Chris Kemp’s Not Quite Mechanised
These rules are intended for divisional level battles fought at the same level of detail as a unit history. To achieve the pace needed to fight a whole battle day in one 2 or 3 hour evening some compromises had to be made:
All combats had to be reduced to one operation. They had to be lumped together in the largest groups possible rather than splitting them down into fine detail. The number of steps taken to resolve combat, and the number of individual die rolls had to be reduced. Tables of factors modifying die rolls had to be eliminated entirely.
The key to the speed of the game is the use of the COMBAT SEQUENCE and the WINNING THE FIREFIGHT TABLE. Ammunition is collected from each side and a volley of dice is rolled. The casualties are quickly handed out and the game moves on. If players are allowed to linger over the die rolling, then the game will slow down. All dice from both players must be rolled quickly as soon as they are handed over or picked up. There must be absolutely no waiting to see “what I have to beat”.
The second key to speed is limiting the forces that each player controls. No one should have more than a Division to control. If you want to model two Divisions attacking, then you need three players; two Divisional Commanders and a Corps Commander to control the Corps assets such as artillery and engineers.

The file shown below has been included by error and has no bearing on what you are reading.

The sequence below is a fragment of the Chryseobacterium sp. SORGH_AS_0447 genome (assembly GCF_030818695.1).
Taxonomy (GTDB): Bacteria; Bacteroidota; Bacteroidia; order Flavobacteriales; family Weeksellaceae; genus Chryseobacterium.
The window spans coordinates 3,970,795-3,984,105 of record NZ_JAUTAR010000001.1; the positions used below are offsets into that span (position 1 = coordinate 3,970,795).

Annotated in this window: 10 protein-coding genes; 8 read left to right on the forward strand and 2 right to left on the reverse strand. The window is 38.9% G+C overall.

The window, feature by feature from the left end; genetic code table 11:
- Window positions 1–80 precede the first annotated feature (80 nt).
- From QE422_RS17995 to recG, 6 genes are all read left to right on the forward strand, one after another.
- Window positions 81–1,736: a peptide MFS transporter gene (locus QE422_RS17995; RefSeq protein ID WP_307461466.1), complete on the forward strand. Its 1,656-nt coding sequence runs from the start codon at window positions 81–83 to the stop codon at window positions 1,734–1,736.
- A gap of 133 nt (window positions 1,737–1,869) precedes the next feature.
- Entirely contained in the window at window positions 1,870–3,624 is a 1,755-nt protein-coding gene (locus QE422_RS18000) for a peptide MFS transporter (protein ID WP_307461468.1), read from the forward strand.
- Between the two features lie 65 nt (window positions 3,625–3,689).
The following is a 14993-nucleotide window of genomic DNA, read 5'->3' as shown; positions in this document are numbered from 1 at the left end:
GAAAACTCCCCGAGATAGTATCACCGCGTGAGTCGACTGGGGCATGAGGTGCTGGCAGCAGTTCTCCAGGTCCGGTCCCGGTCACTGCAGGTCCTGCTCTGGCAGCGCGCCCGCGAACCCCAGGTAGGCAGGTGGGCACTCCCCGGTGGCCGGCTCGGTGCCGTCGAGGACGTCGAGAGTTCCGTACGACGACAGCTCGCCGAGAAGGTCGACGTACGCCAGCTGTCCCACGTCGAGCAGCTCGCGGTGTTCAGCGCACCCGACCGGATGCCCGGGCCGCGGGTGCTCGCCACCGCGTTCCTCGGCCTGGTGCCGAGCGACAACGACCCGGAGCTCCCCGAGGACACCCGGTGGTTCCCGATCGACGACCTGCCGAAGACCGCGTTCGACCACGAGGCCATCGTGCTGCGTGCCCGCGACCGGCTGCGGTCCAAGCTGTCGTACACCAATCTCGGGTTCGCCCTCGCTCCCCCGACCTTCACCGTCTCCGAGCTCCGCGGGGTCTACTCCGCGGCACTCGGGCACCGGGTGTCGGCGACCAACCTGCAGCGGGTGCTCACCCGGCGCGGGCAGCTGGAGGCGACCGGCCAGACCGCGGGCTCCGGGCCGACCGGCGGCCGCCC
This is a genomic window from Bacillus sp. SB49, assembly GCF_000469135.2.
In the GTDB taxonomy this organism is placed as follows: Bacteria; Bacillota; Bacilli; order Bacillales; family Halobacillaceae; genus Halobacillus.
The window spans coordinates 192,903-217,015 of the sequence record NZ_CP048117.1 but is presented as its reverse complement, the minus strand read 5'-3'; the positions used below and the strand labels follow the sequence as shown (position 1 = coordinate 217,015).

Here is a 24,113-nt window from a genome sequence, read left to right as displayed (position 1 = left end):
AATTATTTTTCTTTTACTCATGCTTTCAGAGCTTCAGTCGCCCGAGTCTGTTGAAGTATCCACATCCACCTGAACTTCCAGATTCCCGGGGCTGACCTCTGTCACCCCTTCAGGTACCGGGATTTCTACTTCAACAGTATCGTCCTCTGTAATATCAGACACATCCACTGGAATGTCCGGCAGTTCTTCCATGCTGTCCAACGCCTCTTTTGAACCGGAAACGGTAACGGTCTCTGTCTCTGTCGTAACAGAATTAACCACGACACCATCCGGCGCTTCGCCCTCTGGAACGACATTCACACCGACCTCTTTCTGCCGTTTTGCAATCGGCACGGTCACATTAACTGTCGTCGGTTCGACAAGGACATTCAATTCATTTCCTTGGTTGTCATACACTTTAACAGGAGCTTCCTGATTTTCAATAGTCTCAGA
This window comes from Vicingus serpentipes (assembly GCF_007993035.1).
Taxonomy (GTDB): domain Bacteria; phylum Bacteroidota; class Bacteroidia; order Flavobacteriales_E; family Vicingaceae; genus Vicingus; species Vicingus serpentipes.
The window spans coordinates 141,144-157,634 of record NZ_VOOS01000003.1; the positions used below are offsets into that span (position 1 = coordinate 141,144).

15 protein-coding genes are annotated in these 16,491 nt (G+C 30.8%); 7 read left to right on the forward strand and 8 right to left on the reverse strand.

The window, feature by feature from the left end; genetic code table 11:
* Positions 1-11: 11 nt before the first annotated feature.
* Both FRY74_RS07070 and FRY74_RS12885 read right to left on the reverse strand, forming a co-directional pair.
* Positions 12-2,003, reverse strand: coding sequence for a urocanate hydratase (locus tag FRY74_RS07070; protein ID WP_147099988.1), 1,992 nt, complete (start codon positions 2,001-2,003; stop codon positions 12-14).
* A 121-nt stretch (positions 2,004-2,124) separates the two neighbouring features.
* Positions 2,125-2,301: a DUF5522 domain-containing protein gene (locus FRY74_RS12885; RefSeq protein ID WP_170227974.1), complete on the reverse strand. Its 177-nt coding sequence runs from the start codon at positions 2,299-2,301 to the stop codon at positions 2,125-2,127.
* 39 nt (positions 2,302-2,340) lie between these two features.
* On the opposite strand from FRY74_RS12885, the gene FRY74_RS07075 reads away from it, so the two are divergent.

In our playtest campaigns we used the concept of a “PLUMPIRE” or player-umpire to command the regiments and brigades. This allows the Divisional Commander to be fed limited information. This goes a long way towards presenting the player with the sort of problems that a proper General would face.
I am indebted, in no particular order, to the following:
Paddy Griffith for getting the whole thing rolling at Moore Park.
Bob Cordery, Graham Evans, Graham Hockley, John Hopper, Tom Mouat, Phil Steele, Chris Willey Will Whyler, and many others for advice during play testing, and providing toy tanks. Ian Russell-Lowell and the Grimsby Wargames Club for the idea of putting bases on tanks.
Wargames Development and the Conference of Wargamers.
Tim Gow for introducing me to lots of tiny dice (see also his excellent MEGABLITZ).
Suzanne for liking “Concrete Sniffing” Holidays.
The following wargames rules have all inspired parts of NQM in some way or other.
SANDSKRIEG by JOHN SANDERSON
BATTLE by CHARLES GRANT
ARMY CORPS RULES by PADDY GRIFFITH
STONK by JIM WALLMAN
BARBAROSSA 25 by FRANK CHADWICK
PRELUDE TO WAR by BOB CORDERY